to his stock agency.
As the stock industry changes, traditional stock agencies and distributors are losing ground because they have failed to adopt new technological efficiencies. Granted, constantly keeping up with the latest technological changes can be expensive, and most agencies have already invested huge amounts to get where they are today. But, microstock sellers have introduced a number of strategies that traditional agencies and distributors should be considering – if not rushing to adopt.
Many experienced professional photographers have been watching image prices fall but just cannot bring themselves to license their images for $1. Yet the truth is that at today's microstock prices, it does not take all that many sales to match what a photographer would earn from a single rights-managed sale, and there are a currently a lot more microstock sales than rights-managed ones.
Those who think microstock is under-priced will be chagrined at today's announcement of Fotolia's latest offering. Today, the New York-based microstock announced the launch of PhotoXpress, an online stock-image bank offering visitors a collection of 350,000 images free of charge.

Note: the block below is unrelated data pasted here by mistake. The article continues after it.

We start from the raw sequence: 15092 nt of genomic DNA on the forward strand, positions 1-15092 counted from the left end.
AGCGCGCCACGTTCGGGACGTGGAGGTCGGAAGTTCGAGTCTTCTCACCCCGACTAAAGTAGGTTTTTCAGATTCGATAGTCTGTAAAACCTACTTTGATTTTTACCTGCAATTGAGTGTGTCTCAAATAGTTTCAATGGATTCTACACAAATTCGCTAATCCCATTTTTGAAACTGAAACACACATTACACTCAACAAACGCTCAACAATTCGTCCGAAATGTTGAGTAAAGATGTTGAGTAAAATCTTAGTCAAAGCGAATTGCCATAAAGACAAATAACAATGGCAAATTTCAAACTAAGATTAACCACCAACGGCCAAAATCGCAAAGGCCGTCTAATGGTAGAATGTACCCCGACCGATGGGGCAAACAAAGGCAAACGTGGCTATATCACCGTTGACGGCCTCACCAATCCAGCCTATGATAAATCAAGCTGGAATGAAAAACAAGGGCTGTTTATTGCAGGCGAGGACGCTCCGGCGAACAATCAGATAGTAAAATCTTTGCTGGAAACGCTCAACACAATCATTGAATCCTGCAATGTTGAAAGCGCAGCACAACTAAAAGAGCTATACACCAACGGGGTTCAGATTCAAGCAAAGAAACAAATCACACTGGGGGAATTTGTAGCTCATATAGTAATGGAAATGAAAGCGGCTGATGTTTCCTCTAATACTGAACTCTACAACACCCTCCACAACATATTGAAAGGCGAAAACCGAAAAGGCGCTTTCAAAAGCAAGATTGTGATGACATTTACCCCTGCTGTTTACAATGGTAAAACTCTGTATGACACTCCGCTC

Former Getty Images chief financial officer Lawrence Gould and vice president of e-commerce Tom Donnelly have launched their second venture: microstock business Vivozoom. The duo launched royalty-free stock business ImagePick in 2007. The differentiating factor is that Vivozoom is the only microstock Web site that warrants the use of its imagery---to the tune of committing to cover damages and costs of up to $25,000.
The Washington Post
reports that it is taking an average of 18 months for hard-copy copyright-registration applications to be cleared since the U.S. Copyright Office implemented its new electronic application system last July. It takes six months to process an electronic application, despite the fact that the system was supposed to be able to do it in one month.
The Sygma Preservation and Access Facility opened in France last Friday, after more than five years of work by its owner Corbis. Built by management company Locarchives, the facility houses 50 million negatives, printes, transparencies and contact prints.